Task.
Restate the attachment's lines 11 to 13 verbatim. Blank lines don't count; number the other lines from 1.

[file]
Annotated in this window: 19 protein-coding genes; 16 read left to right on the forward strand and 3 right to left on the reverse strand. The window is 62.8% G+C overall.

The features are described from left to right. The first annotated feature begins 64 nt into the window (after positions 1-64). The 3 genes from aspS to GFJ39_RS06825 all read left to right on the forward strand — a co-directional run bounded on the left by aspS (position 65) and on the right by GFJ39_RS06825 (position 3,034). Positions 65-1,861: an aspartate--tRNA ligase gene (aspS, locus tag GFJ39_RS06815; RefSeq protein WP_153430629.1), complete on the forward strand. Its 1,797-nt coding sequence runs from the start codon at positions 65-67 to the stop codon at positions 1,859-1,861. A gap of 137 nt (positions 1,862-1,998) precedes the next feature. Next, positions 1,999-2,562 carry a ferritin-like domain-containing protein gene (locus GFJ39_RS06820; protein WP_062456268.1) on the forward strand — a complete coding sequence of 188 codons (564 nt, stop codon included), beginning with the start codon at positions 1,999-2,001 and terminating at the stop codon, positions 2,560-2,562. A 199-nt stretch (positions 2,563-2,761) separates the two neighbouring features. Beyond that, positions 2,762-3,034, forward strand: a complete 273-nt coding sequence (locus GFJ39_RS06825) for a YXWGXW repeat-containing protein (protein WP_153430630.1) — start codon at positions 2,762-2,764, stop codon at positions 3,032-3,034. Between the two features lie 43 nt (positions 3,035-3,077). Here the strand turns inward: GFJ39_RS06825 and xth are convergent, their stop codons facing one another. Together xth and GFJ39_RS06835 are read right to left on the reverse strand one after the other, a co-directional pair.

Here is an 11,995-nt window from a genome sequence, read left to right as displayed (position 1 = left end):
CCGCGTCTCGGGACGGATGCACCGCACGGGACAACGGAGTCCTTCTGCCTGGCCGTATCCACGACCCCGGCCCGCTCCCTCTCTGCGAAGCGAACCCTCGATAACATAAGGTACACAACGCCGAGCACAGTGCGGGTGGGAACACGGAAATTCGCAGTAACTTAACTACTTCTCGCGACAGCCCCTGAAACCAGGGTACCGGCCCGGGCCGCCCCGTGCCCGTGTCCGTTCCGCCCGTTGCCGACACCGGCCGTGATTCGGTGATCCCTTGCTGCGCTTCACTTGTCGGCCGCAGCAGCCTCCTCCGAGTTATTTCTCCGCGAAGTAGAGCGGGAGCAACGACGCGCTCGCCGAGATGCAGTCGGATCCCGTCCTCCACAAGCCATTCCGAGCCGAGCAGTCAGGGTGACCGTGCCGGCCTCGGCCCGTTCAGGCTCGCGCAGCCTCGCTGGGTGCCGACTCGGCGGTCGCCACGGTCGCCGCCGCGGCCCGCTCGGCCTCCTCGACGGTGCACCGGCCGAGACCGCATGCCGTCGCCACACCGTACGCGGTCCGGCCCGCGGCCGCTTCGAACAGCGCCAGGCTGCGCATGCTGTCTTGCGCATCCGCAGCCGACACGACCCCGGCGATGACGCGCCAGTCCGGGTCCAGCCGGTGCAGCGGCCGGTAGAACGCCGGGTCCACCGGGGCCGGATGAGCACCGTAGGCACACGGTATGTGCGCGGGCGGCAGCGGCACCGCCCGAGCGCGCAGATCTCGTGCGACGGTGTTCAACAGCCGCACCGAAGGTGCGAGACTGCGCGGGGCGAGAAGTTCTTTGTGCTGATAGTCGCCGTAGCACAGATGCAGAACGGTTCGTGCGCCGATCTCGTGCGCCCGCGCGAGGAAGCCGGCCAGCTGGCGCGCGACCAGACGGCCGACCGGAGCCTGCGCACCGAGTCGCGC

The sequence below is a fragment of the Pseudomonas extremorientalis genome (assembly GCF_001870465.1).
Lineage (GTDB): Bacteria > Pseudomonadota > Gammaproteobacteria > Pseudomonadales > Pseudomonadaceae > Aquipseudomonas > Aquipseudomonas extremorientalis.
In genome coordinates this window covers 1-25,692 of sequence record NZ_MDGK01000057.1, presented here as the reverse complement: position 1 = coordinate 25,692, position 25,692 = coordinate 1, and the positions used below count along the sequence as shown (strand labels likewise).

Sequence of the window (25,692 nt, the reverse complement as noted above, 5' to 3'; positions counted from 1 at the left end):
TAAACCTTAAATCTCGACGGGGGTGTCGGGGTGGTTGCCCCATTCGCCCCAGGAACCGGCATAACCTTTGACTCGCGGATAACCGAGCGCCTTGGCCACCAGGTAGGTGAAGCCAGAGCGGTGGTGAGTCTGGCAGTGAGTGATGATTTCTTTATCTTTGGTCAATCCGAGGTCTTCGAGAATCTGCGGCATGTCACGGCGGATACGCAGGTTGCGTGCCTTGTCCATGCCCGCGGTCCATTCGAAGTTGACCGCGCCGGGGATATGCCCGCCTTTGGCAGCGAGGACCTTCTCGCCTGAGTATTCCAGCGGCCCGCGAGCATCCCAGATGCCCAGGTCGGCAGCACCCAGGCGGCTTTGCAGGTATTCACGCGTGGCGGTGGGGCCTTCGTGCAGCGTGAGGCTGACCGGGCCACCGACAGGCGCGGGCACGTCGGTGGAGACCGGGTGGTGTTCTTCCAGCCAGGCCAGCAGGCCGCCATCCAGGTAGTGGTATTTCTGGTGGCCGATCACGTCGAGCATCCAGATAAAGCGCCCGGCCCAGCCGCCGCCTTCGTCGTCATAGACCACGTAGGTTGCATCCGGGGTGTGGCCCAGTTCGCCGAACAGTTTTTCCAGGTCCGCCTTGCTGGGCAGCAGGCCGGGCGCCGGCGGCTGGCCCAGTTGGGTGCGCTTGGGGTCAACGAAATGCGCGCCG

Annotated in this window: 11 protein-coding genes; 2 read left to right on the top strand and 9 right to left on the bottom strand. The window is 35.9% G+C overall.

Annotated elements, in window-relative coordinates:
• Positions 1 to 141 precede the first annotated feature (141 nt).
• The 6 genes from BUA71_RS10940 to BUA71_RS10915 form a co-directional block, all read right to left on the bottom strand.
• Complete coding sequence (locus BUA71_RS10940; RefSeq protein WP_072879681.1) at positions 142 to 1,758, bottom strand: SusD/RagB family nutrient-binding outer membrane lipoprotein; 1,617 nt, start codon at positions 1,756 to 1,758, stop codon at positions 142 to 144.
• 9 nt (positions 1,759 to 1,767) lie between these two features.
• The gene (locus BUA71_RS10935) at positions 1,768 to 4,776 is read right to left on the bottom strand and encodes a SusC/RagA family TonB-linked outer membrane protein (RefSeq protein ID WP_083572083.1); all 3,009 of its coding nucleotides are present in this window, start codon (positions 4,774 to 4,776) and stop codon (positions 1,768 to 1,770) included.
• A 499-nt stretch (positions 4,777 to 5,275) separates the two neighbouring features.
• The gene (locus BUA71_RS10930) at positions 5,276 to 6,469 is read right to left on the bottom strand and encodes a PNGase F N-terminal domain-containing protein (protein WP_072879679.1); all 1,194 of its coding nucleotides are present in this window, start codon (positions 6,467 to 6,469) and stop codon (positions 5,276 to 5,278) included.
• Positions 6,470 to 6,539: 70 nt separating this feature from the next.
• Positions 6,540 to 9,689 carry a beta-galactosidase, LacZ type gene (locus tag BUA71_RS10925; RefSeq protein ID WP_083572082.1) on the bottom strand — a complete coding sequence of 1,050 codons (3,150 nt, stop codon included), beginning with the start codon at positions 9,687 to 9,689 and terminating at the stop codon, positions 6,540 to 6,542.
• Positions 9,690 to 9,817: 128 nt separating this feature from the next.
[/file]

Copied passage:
Annotated elements, in window-relative coordinates:
• Positions 1 to 141 precede the first annotated feature (141 nt).
• The 6 genes from BUA71_RS10940 to BUA71_RS10915 form a co-directional block, all read right to left on the bottom strand.